A Queer Black Feminist on the Black Marriage Debate

It was good for my soul to re-read this Racialicious post by Taja Lindley from December:

The question that keeps getting raised is: “Why can’t a Black woman understand, find and keep a man?”

Fundamentally I don’t have a problem with conversations about love and relationships. I have them all the time. What’s unfair about this question, and the conversation that follows, is what’s at stake because when single white women search for love, they get an HBO series (Sex and the City). But when unmarried Black women are approaching, at, or over the age of 30: it’s a crisis, it’s a catastrophe with severe consequences for the ENTIRE Black community, warranting late night specials on major television networks and talk shows dedicating entire segments to finding us a man.

The conversation always becomes “what’s wrong with Black women? “ and we get demonized as: unlovable, broken, undesirable, domineering, angry, aggressive, incompatible, uncompromising, too compromising, (in the words of Tyrese) too independent, possessing unrealistic expectations…and the list goes on.

Then here come Black-male-entertainers-turned-experts on their horses with shining armor to save the Black woman from herself! To save her from her own pathological destruction so she can do a better job of successfully creating and preserving the Black family. (Damn, that must be a lot of responsibility.)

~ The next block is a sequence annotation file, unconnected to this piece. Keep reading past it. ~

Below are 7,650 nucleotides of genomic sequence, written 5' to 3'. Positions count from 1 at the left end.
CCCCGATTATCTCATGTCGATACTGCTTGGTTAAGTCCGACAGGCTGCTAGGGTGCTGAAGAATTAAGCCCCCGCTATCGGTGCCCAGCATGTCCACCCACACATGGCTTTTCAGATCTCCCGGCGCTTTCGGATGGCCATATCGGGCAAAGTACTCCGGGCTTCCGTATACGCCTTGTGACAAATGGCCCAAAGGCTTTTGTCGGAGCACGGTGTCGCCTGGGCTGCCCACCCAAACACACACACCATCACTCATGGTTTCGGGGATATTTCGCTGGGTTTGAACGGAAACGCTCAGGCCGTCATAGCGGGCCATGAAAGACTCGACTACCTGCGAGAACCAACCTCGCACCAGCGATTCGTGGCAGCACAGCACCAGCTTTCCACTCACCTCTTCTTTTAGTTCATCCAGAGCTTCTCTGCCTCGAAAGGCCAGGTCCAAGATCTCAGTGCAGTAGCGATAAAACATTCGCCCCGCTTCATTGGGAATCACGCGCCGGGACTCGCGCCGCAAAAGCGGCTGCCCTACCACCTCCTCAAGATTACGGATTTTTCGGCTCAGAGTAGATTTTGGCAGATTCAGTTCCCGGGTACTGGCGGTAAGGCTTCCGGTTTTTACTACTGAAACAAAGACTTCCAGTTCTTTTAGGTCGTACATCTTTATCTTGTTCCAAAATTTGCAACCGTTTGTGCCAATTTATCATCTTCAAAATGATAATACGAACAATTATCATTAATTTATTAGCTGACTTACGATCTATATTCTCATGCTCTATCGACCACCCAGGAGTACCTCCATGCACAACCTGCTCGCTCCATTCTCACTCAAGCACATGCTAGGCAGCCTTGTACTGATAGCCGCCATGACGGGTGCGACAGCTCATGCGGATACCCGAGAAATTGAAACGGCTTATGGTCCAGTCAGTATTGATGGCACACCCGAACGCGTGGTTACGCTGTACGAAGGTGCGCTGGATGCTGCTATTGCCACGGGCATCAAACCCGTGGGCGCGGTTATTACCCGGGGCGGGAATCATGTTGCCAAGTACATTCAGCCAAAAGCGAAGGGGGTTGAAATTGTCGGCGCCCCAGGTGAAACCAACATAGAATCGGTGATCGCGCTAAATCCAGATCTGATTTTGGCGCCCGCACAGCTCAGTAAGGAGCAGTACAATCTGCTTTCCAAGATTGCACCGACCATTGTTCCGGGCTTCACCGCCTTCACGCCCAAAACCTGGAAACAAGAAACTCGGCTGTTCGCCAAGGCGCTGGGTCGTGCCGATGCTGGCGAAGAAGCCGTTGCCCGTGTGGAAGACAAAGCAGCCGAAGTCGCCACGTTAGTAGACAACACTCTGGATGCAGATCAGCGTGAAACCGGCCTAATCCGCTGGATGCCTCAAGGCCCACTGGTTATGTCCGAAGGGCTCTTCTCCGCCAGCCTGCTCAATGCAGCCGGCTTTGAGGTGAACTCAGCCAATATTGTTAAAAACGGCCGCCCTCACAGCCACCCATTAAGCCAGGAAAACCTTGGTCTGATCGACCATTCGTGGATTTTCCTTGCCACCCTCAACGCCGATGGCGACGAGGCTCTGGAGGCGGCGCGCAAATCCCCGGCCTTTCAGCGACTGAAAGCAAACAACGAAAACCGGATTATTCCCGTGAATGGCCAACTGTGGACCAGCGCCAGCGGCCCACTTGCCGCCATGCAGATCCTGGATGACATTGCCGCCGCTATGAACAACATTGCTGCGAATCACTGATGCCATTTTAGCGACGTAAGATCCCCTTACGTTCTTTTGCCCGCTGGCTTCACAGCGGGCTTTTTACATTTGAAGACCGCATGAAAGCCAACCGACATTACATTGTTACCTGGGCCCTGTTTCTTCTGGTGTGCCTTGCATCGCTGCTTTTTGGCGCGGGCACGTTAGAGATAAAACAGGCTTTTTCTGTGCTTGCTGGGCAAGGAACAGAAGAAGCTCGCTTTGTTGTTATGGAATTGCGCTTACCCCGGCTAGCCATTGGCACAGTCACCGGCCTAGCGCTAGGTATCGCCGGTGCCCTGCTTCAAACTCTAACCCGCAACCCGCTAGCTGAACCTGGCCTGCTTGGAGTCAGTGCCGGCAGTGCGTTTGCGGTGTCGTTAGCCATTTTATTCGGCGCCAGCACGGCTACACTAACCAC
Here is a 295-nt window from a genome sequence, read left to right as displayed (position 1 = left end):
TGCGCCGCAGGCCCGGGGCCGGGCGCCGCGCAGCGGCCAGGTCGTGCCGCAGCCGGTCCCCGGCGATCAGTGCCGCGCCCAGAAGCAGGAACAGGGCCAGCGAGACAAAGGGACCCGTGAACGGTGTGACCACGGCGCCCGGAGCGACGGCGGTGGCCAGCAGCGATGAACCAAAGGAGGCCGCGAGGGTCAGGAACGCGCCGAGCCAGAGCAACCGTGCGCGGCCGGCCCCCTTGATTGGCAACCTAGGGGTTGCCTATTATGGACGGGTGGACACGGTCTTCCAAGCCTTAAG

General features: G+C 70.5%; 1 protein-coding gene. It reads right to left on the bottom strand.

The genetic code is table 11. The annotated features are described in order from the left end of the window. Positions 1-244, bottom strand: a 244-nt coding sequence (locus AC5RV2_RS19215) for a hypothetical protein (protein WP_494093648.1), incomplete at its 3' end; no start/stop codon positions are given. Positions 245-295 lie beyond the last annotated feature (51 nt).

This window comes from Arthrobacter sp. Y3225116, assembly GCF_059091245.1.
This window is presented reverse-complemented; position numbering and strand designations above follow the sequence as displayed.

It just feels good to know there are other people out there who see through the nonsense. Racialicious is a great place for that online, by the way. I probably spend too much time thinking about this, but Lindley gets to the heart of the matter really well:

Newsflash to all of the so-called experts: just because you have a platform through the entertainment industry doesn’t mean you’re an expert; it means you have an audience. And just because you have an audience doesn’t mean that everything that comes out of your mouth is right. And just because you have a dick doesn’t make you an expert on manhood. And even if you were an expert on manhood, it doesn’t make you an expert in relationships because not every woman is having (or interested in) a relationship with a man.

*GASP*

That’s right. I said it! And quite frankly, I’m one of them.